Wednesday, September 12, 2012

Success: One Seed at a Time

Success: One Seed at a Time!

Do all the good you can. By all the means you can. In all the ways you can. In all the places you can. At all the times you can. To all the people you can. As long as ever you can. ~ John Wesley

For the first time in months, I have gone over a week without writing my blog. It would be incredibly easy for me to get out of sync with my writing. Since it was Labor Day last Monday, I felt that I needed the break too. It can be especially difficult to write or do any kind of paperwork when the weather is gorgeous and when you know that there is a lot of work that needs to be done in the garden. If you're not feeling very motivated or are upset, it can make writing even harder to do as well. To be misunderstood or blatantly ignored can be a real kicker sometimes, and we all need to take a little break every once in awhile.

The cold front finally made its way to the east and the windows were opened briefly, but are now closed once again to make the inside environment of my house more conducive for work. By late afternoon, the temperatures within the house still rise and it becomes extremely uncomfortable. The air conditioner has been running non-stop since April. I’m ready for fall to be here, even though I do not look forward to days with less daylight.

One big reason that I moved to the south was because of the incredible number of sunny days per year, 230 days on average, compared to where I was living up north that had significantly less. If I waited for ‘bad weather’ I would never get anything done on the inside of my house.

Unfortunately though, last week I didn’t get to spend a lot of time in my garden other than on Monday. It’s a fact of life sometimes that other obligations take precedence. It’s also a fact that I would rather be doing just about anything else other than paperwork. Needless to say I spent enough time just keeping everything alive in the garden, but that was relatively easy because of the surprising amount of rain that we had during the week. Enough rain to harvest a healthy crop of mosquitoes too.

I realized after laying my seeds out very uniformly and quite sparsely in my containers, that I was a little too conservative with their placement. Very few had germinated. I was really proud of how I had used my specially painted pencil with one end marked as 1/4, 1/2, and 1 inch for depth and how I used the eraser end to pick up each tiny seed.

I believe I planted my seeds at the right depth. What I didn’t take into account was the incredibly high outside temperature (High 90’s) for the optimal amount of germination for each variety of vegetable that I planted. I also didn’t consider the overall germination rate for the seeds. I was somewhat stingy because of the amount of seed that I had wasted in the spring.

I know that an experience vegetable farmer would be laughing at me. Although, electronically all of this information is readily available to anyone, I personally didn’t take the time to figure it out. I used the color code on each packet assuming the month listed was okay without taking into consideration the outside temperature. I went with the spacing requirements as suggested by Mel Bartholomew, in The All New Square Foot Gardening book. I even refrigerated my spinach seeds to help with germination as recommended by the Grumpy Gardener, Steve Binder.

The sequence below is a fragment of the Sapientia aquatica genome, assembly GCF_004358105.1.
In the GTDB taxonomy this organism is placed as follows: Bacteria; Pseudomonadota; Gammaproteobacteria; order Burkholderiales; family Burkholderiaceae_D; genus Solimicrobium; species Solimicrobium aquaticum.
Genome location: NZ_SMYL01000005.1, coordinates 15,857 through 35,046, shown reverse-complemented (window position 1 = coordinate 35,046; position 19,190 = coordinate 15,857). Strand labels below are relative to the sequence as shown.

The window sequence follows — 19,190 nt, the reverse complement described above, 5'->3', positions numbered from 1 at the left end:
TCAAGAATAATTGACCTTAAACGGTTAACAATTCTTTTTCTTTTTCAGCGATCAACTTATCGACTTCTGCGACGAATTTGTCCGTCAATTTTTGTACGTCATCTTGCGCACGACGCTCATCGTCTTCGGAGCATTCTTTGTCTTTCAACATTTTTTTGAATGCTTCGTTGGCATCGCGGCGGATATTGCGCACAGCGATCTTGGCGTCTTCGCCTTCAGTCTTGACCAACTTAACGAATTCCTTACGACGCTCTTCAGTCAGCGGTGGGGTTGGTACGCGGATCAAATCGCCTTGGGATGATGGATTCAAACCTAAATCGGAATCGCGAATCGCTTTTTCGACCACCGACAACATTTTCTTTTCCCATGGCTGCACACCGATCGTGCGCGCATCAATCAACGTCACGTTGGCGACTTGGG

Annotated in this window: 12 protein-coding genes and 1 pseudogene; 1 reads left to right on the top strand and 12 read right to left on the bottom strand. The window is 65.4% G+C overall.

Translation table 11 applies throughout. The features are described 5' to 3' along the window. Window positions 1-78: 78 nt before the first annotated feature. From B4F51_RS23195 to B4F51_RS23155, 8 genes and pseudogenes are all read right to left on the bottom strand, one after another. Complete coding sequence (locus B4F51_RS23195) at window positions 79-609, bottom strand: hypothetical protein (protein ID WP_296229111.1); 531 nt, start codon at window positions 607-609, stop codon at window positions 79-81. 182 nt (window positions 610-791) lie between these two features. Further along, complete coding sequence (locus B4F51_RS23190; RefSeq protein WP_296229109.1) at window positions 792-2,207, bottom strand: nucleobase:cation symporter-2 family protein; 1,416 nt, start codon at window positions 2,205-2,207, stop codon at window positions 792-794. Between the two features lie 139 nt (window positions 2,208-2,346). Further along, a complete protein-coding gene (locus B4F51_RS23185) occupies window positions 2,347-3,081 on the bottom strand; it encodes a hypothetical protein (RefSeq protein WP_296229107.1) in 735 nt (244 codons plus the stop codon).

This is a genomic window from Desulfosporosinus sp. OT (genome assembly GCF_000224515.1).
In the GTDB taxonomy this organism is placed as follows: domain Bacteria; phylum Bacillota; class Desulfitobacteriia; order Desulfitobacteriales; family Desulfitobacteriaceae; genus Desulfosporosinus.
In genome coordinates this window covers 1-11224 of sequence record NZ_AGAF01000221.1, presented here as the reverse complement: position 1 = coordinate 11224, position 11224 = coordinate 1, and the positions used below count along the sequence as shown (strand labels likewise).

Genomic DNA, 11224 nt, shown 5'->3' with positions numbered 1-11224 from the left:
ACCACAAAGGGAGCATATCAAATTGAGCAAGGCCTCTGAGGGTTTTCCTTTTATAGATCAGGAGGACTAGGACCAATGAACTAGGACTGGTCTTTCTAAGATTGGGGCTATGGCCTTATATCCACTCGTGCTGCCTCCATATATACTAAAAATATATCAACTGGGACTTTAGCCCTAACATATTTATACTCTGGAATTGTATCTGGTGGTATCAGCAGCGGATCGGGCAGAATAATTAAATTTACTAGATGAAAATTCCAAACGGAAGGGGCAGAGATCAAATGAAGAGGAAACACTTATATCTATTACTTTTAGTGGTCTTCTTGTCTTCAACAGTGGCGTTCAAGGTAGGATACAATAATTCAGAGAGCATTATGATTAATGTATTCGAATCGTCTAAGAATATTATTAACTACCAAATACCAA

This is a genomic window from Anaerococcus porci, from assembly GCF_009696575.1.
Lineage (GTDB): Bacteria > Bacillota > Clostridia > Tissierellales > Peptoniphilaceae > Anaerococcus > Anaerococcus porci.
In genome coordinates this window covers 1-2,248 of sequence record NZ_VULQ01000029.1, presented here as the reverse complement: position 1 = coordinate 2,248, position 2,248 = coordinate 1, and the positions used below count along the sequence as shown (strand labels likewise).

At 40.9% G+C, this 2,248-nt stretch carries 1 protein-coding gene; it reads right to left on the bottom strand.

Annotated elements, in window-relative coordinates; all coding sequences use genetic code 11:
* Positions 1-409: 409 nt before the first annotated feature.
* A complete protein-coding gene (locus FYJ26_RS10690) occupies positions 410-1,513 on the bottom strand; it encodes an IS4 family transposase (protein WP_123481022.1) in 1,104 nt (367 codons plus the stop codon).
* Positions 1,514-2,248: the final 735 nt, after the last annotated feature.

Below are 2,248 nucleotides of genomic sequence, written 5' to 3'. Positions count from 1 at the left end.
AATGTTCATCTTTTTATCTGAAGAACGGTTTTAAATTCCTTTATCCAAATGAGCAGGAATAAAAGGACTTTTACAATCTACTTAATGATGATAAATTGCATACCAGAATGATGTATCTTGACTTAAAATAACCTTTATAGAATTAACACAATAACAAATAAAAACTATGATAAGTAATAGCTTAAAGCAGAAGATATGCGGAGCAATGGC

As I was handling the seeds, I couldn’t help but think about how tiny they were. The red lettuce seed was tiny and dark. If I dropped one, I couldn’t see it on the soil even with my glasses on. I’m able to lean over, and even with being able to do so I know that I would have a difficult time if I was trying to place the seed in the ground. I’m also notorious for dumping the whole pack of seeds out at once if I’m supposed to sprinkle them out onto the ground. I personally refer to this as a ‘quad moment’ because of the decreased dexterity in my hands.

I would have to create some sort of seed tape or I would have to mix the seeds in with an inert material before attempting to spread them uniformly in a row. My father when he was weak from cancer would use a piece of plastic pipe and he would drop the seed down through it one by one. I can’t help but wonder if the lightweight lettuce seed would stick to the inside of the plastic. For me, it is easier to plant the tiny seeds in my elevated beds and containers. Hopefully this time I planted enough to allow for better germination. The slightly cooler temperatures should also help.

The percentage of any seeds to germinate is maximum at the optimal temperature for that species. As the temperature declines or advances from the optimal temperature, two things happen at the same time. While the percentage of seeds to germinate decreases, the number of days to germination increases. That is the fundamental relationship between germination and temperature.

•Ideal Germination Temperatures:
•When to plant in my area: (consult your State’s Extension)
•Germination Rates:
•Effect of Temperature on Germination:

This morning I checked the progress of my seeds and my lettuce is happy. My spinach is still a little reluctant to germinate. Time will tell I guess. Next, I will have to figure out where to plant the other vegetable seeds that I bought before it is too late to plant them. I also have to relocate some of my containers on my deck to ensure the availability of better sunlight.